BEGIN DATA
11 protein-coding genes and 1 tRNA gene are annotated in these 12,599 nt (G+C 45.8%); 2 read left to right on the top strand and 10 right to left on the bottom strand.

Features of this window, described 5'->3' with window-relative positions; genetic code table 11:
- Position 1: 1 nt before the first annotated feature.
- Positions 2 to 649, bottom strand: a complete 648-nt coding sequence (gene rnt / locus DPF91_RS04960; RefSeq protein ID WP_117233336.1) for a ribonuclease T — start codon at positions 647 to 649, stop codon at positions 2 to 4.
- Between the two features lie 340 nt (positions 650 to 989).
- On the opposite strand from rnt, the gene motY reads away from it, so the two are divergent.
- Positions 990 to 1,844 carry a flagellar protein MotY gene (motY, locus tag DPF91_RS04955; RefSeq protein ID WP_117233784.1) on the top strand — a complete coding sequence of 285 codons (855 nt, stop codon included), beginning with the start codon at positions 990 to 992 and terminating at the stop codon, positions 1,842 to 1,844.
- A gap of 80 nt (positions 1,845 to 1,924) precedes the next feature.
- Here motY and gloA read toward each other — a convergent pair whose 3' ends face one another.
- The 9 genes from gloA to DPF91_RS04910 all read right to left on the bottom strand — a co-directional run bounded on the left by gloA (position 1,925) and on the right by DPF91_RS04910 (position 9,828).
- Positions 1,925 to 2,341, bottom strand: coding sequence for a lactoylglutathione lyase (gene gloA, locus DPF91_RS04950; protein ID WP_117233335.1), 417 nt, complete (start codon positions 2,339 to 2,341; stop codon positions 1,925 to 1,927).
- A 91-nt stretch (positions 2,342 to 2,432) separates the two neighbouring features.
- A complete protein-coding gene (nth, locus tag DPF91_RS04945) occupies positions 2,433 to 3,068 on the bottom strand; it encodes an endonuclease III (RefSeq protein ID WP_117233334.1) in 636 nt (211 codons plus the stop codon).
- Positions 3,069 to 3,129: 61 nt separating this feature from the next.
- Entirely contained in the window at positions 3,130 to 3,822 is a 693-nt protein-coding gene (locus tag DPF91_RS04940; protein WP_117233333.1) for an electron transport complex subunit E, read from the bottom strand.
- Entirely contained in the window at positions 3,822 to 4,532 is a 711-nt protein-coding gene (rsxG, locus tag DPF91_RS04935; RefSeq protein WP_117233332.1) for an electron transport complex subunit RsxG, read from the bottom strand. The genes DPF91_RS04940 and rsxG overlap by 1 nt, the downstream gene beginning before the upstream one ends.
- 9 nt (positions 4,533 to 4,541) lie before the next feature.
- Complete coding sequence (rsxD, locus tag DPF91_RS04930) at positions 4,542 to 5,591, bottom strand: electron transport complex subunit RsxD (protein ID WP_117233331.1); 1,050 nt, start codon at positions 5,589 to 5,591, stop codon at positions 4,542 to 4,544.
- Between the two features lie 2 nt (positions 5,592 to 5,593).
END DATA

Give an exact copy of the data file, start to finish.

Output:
11 protein-coding genes and 1 tRNA gene are annotated in these 12,599 nt (G+C 45.8%); 2 read left to right on the top strand and 10 right to left on the bottom strand.

Features of this window, described 5'->3' with window-relative positions; genetic code table 11:
- Position 1: 1 nt before the first annotated feature.
- Positions 2 to 649, bottom strand: a complete 648-nt coding sequence (gene rnt / locus DPF91_RS04960; RefSeq protein ID WP_117233336.1) for a ribonuclease T — start codon at positions 647 to 649, stop codon at positions 2 to 4.
- Between the two features lie 340 nt (positions 650 to 989).
- On the opposite strand from rnt, the gene motY reads away from it, so the two are divergent.
- Positions 990 to 1,844 carry a flagellar protein MotY gene (motY, locus tag DPF91_RS04955; RefSeq protein ID WP_117233784.1) on the top strand — a complete coding sequence of 285 codons (855 nt, stop codon included), beginning with the start codon at positions 990 to 992 and terminating at the stop codon, positions 1,842 to 1,844.
- A gap of 80 nt (positions 1,845 to 1,924) precedes the next feature.
- Here motY and gloA read toward each other — a convergent pair whose 3' ends face one another.
- The 9 genes from gloA to DPF91_RS04910 all read right to left on the bottom strand — a co-directional run bounded on the left by gloA (position 1,925) and on the right by DPF91_RS04910 (position 9,828).
- Positions 1,925 to 2,341, bottom strand: coding sequence for a lactoylglutathione lyase (gene gloA, locus DPF91_RS04950; protein ID WP_117233335.1), 417 nt, complete (start codon positions 2,339 to 2,341; stop codon positions 1,925 to 1,927).
- A 91-nt stretch (positions 2,342 to 2,432) separates the two neighbouring features.
- A complete protein-coding gene (nth, locus tag DPF91_RS04945) occupies positions 2,433 to 3,068 on the bottom strand; it encodes an endonuclease III (RefSeq protein ID WP_117233334.1) in 636 nt (211 codons plus the stop codon).
- Positions 3,069 to 3,129: 61 nt separating this feature from the next.
- Entirely contained in the window at positions 3,130 to 3,822 is a 693-nt protein-coding gene (locus tag DPF91_RS04940; protein WP_117233333.1) for an electron transport complex subunit E, read from the bottom strand.
- Entirely contained in the window at positions 3,822 to 4,532 is a 711-nt protein-coding gene (rsxG, locus tag DPF91_RS04935; RefSeq protein WP_117233332.1) for an electron transport complex subunit RsxG, read from the bottom strand. The genes DPF91_RS04940 and rsxG overlap by 1 nt, the downstream gene beginning before the upstream one ends.
- 9 nt (positions 4,533 to 4,541) lie before the next feature.
- Complete coding sequence (rsxD, locus tag DPF91_RS04930) at positions 4,542 to 5,591, bottom strand: electron transport complex subunit RsxD (protein ID WP_117233331.1); 1,050 nt, start codon at positions 5,589 to 5,591, stop codon at positions 4,542 to 4,544.
- Between the two features lie 2 nt (positions 5,592 to 5,593).